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The Carletonian

How to prevent knee injuries in college

<rld of collegiate athletics, the reality of sustaining a serious injury is a risk all athletes must consider when committing themselves to high-level competition. While it’s impossible to ensure an athlete’s complete safety during play, it is possible to take preventive steps prior to competition in order to reduce the chance of injury. Strengthening and warm-up exercises are essential to protecting athletes, especially given the unfortunate commonality and severity of knee injuries that occur among varsity athletes. This past fall season alone, the Carleton women’s soccer team suffered two torn ACL’s, a stretched ACL, and a torn PCL. These season-ending knee injuries are devastating for the athletes, and undoubtedly take a toll on a team’s overall dynamic.

The ACL, an abbreviation for the anterior cruciate ligament, is the tissue that connects the shinbone to the thighbone in the knee. While the smallest of the four main ligaments in the knee, it serves the most important function of the primary stabilizer and allows for rotational movement. For straightforward activities, such as jogging, the ACL is not involved. ACL tears are most common in sports such as soccer, basketball, football, tennis and skiing, where movements such as planting, cutting and changing direction are continually required.

Despite being a common injury in contact sports, about 70% of ACL tears occur from non-contact incidents. For example, a player pivoting awkwardly or tripping and twisting the knee with force can cause the ACL to tear. In cases of non-contact injuries, women tear their ACL’s at a rate five times higher than their male counterparts.

Dr. Darrell Ogilvie-Harris, an orthopedic surgeon currently working at Toronto Western Hospital as Chief of Orthopedic Surgery, has over 35 years of experience reconstructing ACL’s. Specializing in sports medicine, Ogilvie-Harris was the team physician for the Toronto Maple Leafs professional hockey team for 15 years, as well as working for the National Ballet of Canada for the past 20 years. He acknowledges the severity of ACL injuries, and when playing at the collegiate and professional levels, believes a proper warm-up is of the utmost importance for injury prevention. Dr. Ogilvie-Harris recommends and is an adamant supporter of the program FIFA 11+.

FIFA 11+ is an injury prevention program proven to reduce the chance of injury and improve long-term health for players. Developed and published in 2008 to minimize injuries among soccer players, FIFA 11+ provides a thorough warm-up consisting of 15 exercises. Categorized by running exercises and plyometric and balance exercises, the warm-up covers cutting, acceleration and deceleration, landing techniques, eccentric control and strengthening drills. This injury prevention program first proved its effectiveness amongst young female athletes. When these warm-up activities were performed at least twice a week, females aged 13-18 found a reduction of up to 50% of ACL related injuries. Injuries amongst males aged 18-25, which included American male athletes competing in NCAA Division I and II athletics, found a reduction up to 40% of ACL related injuries. The program has also shown long-term benefits, such as improved neuromuscular control, functional balance and increased knee, hamstring and quadricep strength. While FIFA 11+ displayed effective results when performed by teams two to three times per week, it is recommended that the warm-up be performed before all practices and games.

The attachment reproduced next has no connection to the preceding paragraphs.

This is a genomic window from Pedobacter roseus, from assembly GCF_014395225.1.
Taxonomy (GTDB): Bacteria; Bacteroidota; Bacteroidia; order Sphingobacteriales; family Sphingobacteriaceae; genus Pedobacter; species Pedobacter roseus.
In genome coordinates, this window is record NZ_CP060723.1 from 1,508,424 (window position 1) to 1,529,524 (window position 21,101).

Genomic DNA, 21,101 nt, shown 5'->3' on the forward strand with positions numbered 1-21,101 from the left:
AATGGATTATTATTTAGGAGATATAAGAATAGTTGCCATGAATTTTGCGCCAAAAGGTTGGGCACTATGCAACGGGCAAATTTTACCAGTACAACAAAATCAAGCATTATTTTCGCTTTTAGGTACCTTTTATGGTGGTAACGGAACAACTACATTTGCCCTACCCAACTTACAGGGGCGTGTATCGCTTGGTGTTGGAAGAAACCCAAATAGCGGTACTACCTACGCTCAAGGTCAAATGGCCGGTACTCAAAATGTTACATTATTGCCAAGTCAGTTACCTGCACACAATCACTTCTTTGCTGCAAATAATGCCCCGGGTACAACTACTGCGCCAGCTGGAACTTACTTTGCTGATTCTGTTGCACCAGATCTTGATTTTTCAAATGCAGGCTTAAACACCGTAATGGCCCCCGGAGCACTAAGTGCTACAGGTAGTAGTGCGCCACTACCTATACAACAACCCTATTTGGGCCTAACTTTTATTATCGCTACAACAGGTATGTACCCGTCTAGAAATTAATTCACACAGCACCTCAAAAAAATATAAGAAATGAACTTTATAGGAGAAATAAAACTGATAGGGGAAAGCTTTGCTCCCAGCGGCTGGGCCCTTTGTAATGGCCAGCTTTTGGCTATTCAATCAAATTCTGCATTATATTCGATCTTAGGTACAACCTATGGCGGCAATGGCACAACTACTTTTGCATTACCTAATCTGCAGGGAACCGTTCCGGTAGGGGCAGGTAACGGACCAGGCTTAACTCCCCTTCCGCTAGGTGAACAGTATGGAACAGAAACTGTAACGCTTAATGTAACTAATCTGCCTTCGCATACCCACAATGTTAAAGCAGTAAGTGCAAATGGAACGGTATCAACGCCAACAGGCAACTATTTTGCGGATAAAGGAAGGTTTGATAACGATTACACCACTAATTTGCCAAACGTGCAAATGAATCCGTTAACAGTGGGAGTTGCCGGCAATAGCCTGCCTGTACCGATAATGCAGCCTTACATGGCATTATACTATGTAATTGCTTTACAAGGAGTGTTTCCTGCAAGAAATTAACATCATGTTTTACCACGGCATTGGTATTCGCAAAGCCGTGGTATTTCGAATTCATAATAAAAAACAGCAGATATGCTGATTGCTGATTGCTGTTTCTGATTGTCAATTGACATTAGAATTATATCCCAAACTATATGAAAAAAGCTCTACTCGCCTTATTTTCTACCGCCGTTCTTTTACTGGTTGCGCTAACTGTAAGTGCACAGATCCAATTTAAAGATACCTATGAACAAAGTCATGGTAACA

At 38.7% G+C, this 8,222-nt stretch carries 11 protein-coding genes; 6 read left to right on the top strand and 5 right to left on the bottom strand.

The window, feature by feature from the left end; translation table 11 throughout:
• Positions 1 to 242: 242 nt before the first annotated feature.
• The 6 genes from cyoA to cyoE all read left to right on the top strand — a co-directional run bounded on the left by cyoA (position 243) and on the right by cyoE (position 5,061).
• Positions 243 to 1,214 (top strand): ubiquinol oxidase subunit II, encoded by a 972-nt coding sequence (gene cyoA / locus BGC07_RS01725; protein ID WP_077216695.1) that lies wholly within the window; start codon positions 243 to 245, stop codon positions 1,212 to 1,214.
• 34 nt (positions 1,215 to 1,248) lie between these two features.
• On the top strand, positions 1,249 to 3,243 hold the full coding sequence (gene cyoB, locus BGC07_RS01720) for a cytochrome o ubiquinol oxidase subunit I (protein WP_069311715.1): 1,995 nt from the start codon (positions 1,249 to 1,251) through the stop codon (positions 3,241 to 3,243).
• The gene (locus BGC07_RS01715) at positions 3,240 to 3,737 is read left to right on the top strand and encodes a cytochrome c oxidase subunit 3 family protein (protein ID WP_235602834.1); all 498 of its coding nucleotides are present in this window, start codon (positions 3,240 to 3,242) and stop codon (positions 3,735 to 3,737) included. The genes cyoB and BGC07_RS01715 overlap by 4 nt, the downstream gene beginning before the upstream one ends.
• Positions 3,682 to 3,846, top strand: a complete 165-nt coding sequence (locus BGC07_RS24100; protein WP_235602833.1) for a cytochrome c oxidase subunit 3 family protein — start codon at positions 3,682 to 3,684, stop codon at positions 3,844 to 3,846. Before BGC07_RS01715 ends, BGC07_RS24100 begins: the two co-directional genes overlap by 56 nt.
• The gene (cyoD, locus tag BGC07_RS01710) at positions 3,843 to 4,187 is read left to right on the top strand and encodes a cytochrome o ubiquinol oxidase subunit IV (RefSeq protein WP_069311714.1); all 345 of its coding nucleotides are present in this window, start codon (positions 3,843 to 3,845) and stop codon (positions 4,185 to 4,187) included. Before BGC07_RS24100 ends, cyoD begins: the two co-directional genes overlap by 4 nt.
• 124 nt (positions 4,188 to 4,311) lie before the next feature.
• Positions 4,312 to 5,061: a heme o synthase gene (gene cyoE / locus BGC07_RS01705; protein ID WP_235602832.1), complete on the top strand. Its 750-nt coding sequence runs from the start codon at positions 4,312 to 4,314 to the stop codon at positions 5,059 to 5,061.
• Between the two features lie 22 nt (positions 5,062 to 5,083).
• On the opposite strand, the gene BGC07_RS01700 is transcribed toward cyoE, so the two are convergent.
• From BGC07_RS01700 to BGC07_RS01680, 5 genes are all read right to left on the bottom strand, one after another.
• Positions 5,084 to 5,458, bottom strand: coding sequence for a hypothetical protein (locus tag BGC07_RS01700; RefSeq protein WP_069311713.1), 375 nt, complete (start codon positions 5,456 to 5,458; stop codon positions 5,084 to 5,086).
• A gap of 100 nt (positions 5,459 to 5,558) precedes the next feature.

While this warm-up appears to provide an optimal solution to injury prevention, the question of its practicality arises at a school like Carleton. With their demanding schedules, Carleton student-athletes are generally short on time. With limited times for field space, as well as many student-athletes going straight from class or other commitments to play their sport, the time available for a thorough warm-up is restricted. Prior to games, teams on average find themselves with a 40 minute warm-up window. While a brief running and stretching warm-up is incorporated, many teams prefer to jump into drills as soon as possible in order to get increased touches on the ball and review specific plays. Spending at least half the warm-up time on running, strengthening, and stretching drills may not be an ideal pre-game routine for some teams. However, if this is the answer to individual injury prevention, and by extension the continued good health of a team, it could prove to be the most beneficial option for everyone in the long-run.

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